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How to create a report IN MSCRM?
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Detail about how reports can be both used and created within Microsoft Dynamics CRM:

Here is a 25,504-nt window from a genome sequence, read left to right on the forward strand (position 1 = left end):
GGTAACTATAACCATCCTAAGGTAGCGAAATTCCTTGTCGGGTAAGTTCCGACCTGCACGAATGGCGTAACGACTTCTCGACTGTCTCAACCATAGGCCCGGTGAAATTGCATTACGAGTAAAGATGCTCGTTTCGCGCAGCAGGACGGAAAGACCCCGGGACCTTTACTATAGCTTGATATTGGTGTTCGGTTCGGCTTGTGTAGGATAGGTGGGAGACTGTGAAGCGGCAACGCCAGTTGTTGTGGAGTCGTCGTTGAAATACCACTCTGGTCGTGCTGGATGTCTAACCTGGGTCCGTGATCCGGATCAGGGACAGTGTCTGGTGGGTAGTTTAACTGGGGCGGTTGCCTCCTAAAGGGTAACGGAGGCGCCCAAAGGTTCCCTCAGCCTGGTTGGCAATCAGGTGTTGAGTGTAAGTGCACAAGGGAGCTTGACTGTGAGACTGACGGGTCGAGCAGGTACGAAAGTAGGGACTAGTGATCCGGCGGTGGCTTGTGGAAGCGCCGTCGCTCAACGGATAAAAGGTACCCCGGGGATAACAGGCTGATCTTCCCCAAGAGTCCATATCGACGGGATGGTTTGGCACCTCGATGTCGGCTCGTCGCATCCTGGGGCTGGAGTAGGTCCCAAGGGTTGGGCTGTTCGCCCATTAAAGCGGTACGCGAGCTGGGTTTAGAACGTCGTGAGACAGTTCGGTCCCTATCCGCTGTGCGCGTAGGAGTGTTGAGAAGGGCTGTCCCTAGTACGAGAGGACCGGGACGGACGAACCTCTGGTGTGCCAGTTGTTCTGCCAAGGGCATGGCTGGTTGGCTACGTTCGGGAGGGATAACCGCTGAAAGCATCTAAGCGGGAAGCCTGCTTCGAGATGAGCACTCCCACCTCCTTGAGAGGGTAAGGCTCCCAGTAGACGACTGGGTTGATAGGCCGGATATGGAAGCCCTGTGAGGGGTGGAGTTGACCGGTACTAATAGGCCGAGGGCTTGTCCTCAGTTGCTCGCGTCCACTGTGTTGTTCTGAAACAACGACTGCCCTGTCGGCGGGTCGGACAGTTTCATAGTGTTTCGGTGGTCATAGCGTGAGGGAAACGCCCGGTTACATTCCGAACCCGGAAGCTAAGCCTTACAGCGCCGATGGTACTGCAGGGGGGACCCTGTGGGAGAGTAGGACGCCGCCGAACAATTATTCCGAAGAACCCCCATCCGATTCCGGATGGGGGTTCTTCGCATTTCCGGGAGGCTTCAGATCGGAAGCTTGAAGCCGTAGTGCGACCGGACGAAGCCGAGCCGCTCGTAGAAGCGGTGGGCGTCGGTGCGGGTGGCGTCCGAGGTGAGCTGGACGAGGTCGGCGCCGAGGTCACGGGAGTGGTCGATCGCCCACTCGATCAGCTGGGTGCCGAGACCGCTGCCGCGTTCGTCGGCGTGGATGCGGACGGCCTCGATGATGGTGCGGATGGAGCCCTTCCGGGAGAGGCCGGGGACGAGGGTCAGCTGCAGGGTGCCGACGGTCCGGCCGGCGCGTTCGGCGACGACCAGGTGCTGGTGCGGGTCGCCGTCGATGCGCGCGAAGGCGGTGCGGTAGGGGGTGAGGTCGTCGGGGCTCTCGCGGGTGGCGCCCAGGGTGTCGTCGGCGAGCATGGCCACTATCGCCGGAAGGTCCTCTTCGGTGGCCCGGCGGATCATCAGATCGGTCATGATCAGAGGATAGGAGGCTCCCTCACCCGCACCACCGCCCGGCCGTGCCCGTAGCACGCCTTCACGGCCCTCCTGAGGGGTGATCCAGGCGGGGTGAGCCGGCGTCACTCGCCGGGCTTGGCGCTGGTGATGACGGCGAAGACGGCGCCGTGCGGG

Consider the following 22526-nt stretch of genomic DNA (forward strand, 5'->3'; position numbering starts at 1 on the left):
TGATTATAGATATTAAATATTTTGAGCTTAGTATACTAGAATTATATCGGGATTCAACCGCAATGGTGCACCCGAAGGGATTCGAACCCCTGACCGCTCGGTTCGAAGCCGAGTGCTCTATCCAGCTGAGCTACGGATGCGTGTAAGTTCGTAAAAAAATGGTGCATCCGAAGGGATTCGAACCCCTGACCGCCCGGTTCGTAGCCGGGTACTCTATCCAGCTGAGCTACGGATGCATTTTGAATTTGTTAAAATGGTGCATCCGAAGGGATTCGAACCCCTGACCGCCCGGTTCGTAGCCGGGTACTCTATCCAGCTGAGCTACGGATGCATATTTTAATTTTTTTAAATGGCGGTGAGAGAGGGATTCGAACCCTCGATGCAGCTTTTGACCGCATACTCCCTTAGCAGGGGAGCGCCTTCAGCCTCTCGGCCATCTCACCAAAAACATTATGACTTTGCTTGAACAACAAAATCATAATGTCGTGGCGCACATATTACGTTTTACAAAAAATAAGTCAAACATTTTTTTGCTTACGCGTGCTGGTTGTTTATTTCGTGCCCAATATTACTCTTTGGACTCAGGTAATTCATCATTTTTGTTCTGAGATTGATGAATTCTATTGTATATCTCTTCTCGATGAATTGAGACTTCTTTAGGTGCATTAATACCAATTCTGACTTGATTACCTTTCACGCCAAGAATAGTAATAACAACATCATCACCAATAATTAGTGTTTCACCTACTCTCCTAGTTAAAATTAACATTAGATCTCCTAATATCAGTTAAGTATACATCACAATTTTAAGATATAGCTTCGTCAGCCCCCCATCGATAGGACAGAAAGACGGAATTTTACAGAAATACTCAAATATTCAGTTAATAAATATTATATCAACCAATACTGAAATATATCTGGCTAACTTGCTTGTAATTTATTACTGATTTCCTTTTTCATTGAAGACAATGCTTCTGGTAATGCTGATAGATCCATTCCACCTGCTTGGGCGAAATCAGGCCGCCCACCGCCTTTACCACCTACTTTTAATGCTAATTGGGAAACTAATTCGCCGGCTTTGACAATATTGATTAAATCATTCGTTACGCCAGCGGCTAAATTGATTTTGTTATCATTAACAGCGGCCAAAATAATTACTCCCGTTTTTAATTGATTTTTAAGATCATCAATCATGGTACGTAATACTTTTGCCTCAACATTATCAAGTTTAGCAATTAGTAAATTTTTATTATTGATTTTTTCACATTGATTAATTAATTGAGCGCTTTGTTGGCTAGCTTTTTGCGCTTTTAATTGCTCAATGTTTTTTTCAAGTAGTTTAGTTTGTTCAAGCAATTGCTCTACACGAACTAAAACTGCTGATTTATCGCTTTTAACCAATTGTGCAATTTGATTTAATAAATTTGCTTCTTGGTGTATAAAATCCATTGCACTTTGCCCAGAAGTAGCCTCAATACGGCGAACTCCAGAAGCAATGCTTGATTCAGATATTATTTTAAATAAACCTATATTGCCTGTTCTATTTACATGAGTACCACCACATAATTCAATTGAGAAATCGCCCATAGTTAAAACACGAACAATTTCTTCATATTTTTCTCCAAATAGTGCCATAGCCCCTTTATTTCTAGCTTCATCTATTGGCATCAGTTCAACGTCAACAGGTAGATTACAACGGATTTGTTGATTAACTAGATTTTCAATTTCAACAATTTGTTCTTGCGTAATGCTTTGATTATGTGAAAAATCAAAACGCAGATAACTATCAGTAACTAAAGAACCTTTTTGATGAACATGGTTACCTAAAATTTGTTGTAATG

Within the CRM application you'll soon notice that there are a number of out of the box reports that are available without you doing anything other than just using the system. So, for example, right from sales opportunities you'll notice there's a button that says run report. Click on that and you'll see there are a number of out of the box reports. Also, if I go under the sales module or the marketing or the customer service module and I scroll to the far right, you'll notice there's a button to view reports. You'll see there there are basically 26 out of the box reports you can use. Some of these are related directly to a module such as campaign activity status or campaign performance. Or like the service module, case summary table. Others are a little more generic, such as account distribution or account overview or account summary. Now, depending upon how your organization uses Microsoft Dynamics CRM, some of those reports may be valuable and others not as much. But regardless, assuming you have the right security roles you might even have the ability to create your own reports. So, you'll see at the top of this reports view there's a button that says new. Now, when I click on that we have the ability to create our own reports. So here's an example. This is a new report, report wizard. If I click on the new button this is where it brings us. And if I want to launch the report wizard, I can click on report wizard and it basically launches a wizard that will walk me through all the steps of creating a brand new report. So we'll create a really simple report and see how it works. So, I'll click next. On the next window I want to name the report. So we'll make this a basic and simple report. We'll call this accounts by city and state. And our primary record type in this example is simply going to be accounts. I'll click next. Now, on the next screen we should see a window that should look somewhat familiar to us. While this is not exactly advanced find it is leveraging that advanced find functionality. As a matter of fact, if I click on this list of saved views you'll see that we have a bunch of the regular system views at our disposal. If I had any advanced finds I would have saved I would also see those in this list. OK. I'm going to go ahead and clear what I have here for the time being. I basically only want those accounts that actually have a city. So, as long as they have a city and also contains data there, I want to pull them. I could have some accounts that don't have cities on them. OK. So I added my filters and I click next. On this window we have the ability to group by certain fields or add columns to our report. So, in this example I'm going to go ahead and add two different groupings. One of them will be by state. So I'll click added grouping. I'll like the record type I want to look at which is accounts. I'll find the field I want to group on, in this case address one state/province. I'll click OK. I'll do that again for cities. Again, as you recall, our goal is to group by state and then city. The next thing we'll do is we're going to add columns. So I'll click here to add a column. We'll add the account name and choose other values to add here, as well. Such as, perhaps, primary contact. Or parent account or something along those lines. There we go. We'll choose primary contact and I'll make that a little wider. As you can see here I can even control the width of those columns. Now, just like we saw when we were modifying advanced find views we can actually move these columns around. So if I want to move the primary contact before the account name I can select that column, click on the left arrow and it moves the column around. Just like we saw in the advanced find I could also remove groupings or columns and selecting what I want and pick remove column or grouping and changing properties I can even come in here and change the widths as I need to. It's not a very exciting report but nonetheless it's a custom report that we're going to want to use. I'll click on the next button again. Now this example, we're not doing any sort of aggregations, meaning we're not actually averaging or adding or doing anything like that with any particular fields. If I would have done a report that involved some sort of numerical field such as number of employees or if I was doing a report for sales opportunities it would have estimated revenue, or something along those lines, then I could actually design a report that could embed a chart relative to that data. But in this case we don't have any data like that, so we're just going to have a table display. So go ahead and click next. Next again. And behind the scenes what it's doing is actually creating the report. So when I click finish that brings you back here, I now have the ability to click run report. What that's going to do is launch the report that we just designed and show us all the accounts that actually have a city populated grouped by state and then by city. So as you can see here, here are the accounts we have in California, for Kansas, and obviously Los Angeles is not in Kansas, but we must have been updating some data as such. Now, once you have created this report you do have the ability to go back and modify those filters. Or even export it out of here. So if I wanted to export this into a CSV file , into a PDF file or Excel or even Word, I can do that right from here. As a matter of fact, when I export to Excel, and I open it up, it shows me that exact same report but it shows it in Excel. If there are other kinds of analysis I wanted to do with this I could do it from Excel if that's an environment I feel more comfortable working in.

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